The heroic example of how Si Kaddour Benghabrit or Abdelqader Ben Ghabrit (1868-1954) sheltered Jews in the Grande Mosque de Paris during the Nazi occupation of France in World War II cannot be easily dismissed. Along with the congregation of the mosque in Paris, which he founded, Imam Benghabrit led a clandestine effort that offered protection, shelter, and travel assistance to about 1,700 French Jews after the Nazis and the Vichy government began targeting the community for deportation to Auschwitz.
In 1926, the French had built the Grande Mosque de Paris to represent the unbreakable friendship between France and Islam, and as a token of gratitude to the more than 500,000 Muslim North Africans who fought against Germany in World War I; 100,000 of them perished during the war. Benghabrit served as the Imam, or rector, of the mosque and continued in that role during World War II. A sophisticated diplomat who wrote books and appreciated high culture, including the musical traditions of his time, Benghabrit would become Europe’s most influential Arab.
After the German Nazis conquered France, the Grande Mosque de Paris sheltered resistance fighters and North African escapees from German prison camps. The majority of the North African immigrants in the mosque were Berber Algerians. Since Benghabrit had three nationalities—Algerian, Moroccan, and French—he was able to communicate easily in many contexts and often in undetectable manners by the authorities.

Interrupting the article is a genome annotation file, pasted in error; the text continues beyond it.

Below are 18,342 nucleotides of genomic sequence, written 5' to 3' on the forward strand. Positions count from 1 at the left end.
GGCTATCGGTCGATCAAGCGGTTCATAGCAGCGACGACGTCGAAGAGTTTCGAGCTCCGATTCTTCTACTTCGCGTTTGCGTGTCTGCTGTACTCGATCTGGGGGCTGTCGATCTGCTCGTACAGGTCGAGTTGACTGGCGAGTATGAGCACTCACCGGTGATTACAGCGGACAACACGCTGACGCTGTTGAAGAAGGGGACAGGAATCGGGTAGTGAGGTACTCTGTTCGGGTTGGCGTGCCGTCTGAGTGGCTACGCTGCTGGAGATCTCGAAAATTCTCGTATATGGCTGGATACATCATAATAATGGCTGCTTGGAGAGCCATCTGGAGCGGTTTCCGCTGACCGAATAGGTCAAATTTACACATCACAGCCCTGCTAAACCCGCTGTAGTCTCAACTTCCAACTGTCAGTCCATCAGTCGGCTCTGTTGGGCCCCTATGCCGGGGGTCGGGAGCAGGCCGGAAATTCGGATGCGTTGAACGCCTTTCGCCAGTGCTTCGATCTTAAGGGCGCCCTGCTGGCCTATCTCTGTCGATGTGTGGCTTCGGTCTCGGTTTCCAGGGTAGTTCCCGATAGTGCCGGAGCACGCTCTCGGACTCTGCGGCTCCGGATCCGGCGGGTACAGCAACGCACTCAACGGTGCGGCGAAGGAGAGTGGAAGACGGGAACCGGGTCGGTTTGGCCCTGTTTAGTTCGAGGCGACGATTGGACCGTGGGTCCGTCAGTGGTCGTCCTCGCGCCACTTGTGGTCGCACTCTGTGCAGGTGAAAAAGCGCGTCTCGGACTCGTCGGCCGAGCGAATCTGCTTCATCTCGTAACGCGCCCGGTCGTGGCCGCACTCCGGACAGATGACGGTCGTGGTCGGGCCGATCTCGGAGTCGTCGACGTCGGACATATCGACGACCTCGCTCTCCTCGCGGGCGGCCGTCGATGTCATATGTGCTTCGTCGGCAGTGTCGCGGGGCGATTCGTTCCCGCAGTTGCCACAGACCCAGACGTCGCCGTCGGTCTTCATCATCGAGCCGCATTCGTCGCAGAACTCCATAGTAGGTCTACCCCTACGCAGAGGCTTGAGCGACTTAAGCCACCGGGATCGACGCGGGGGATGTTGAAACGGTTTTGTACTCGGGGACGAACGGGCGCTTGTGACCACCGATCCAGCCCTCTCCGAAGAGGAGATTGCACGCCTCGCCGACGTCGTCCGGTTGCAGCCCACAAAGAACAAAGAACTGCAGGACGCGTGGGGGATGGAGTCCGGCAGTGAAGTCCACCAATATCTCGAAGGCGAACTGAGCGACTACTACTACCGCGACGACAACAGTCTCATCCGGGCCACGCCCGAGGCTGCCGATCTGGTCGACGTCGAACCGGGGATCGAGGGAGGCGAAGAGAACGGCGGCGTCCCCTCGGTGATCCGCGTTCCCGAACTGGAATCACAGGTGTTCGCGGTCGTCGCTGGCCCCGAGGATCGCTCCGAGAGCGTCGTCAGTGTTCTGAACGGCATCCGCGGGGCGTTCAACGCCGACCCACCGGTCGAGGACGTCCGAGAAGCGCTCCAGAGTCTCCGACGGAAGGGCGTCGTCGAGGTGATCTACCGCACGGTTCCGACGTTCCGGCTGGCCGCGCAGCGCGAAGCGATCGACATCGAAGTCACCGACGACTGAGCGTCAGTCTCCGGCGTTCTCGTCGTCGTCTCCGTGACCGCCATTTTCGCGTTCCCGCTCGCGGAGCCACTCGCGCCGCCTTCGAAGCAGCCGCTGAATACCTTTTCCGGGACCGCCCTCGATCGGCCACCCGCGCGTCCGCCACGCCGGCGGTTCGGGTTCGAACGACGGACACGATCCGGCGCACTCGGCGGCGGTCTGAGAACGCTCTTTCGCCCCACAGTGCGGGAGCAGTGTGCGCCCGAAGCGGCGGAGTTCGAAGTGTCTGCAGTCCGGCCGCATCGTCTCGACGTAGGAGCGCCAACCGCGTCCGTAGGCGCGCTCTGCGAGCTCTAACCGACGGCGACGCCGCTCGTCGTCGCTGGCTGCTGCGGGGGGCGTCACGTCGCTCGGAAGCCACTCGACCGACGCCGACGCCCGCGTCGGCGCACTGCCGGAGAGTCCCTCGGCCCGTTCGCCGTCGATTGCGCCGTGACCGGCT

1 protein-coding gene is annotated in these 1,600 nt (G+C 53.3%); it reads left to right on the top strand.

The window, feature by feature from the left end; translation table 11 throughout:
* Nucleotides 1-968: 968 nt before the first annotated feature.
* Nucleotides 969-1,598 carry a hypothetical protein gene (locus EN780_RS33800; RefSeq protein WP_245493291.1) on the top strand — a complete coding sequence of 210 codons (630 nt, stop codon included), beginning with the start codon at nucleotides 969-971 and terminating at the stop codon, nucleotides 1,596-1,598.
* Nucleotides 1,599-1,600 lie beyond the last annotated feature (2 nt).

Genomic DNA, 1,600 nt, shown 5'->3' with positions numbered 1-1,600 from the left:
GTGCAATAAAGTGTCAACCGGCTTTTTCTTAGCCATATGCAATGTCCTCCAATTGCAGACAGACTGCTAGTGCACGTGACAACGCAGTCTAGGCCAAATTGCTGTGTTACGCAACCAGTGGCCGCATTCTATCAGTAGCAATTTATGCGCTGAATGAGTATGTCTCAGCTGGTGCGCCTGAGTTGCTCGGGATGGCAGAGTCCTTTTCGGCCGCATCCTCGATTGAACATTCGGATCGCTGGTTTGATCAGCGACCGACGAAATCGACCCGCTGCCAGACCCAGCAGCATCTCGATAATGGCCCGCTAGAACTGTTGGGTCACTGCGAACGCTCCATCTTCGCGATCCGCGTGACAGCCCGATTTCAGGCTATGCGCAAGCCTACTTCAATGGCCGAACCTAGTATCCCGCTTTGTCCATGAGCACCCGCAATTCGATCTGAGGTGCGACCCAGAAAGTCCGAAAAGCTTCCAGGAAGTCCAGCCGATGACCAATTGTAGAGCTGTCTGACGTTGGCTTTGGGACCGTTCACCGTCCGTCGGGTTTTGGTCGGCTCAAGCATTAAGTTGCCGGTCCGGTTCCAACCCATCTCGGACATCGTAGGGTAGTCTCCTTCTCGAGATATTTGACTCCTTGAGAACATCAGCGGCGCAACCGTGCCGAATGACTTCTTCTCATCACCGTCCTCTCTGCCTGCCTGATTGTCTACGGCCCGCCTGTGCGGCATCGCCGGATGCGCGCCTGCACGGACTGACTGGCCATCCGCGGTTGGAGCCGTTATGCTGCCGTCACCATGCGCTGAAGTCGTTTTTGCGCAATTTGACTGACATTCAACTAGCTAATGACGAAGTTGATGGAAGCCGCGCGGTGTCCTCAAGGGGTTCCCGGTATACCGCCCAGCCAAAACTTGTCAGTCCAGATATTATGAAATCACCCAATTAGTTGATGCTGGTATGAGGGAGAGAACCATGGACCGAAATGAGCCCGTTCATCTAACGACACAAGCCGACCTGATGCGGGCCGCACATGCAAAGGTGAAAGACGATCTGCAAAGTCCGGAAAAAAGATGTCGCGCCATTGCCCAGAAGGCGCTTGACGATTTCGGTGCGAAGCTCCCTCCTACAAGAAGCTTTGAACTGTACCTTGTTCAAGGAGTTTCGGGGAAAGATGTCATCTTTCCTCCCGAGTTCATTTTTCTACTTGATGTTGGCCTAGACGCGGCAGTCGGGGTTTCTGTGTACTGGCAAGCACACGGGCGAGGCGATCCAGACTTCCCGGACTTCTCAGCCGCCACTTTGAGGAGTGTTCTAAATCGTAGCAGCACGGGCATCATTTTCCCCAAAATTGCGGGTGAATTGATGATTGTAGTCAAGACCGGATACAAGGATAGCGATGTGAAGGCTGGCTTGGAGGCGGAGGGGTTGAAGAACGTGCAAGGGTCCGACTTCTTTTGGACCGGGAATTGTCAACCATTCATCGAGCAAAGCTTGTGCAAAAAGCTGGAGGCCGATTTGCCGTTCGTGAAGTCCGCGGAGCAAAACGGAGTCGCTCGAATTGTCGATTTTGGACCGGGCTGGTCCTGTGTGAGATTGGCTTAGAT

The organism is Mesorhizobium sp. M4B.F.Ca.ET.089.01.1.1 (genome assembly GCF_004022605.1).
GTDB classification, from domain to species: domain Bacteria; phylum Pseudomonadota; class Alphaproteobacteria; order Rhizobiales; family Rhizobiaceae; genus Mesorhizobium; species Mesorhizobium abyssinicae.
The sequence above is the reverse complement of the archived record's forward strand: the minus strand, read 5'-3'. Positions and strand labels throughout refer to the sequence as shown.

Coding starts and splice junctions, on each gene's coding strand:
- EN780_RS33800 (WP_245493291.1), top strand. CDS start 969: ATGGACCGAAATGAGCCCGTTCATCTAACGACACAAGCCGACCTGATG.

When the Nazis targeted the Jews, Benghabrit devised a strategy that provided short-term sanctuary and escape from occupied Paris. His community sheltered about 1,700 Jews in the mosque and in surrounding apartments, and if German or French police came to the mosque, he directed the Jewish fugitives to the women’s prayer area, where men were not permitted. He forged birth certificates and conversion papers to cloak Jews as Muslims. Members of the mosque also led an effort to smuggle the Jews out of Paris through a network of tunnels under the mosque and, eventually, aboard wine barges operated by North African Berbers on the Seine River. Despite Benghabrit being viewed suspiciously by the German Gestapo, and being interrogated and threatened, he was never arrested.
Perhaps Benghabrit’s most widely remembered words are those he wrote after a police raid on July 16, 1942 in Paris which captured 13,000 Jews, including 4,000 children, who were sent to their death at Auschwitz. He wrote the following words, which were read throughout immigrant hostels in Paris the very next day: “Yesterday at dawn, the Jews of Paris were arrested. The old, the women, and the children. In exile like ourselves, workers like ourselves. They are our brothers. Their children are like our own children. The one who encounters one of his children must give that child shelter and protection for as long as misfortune—or sorrow— lasts.”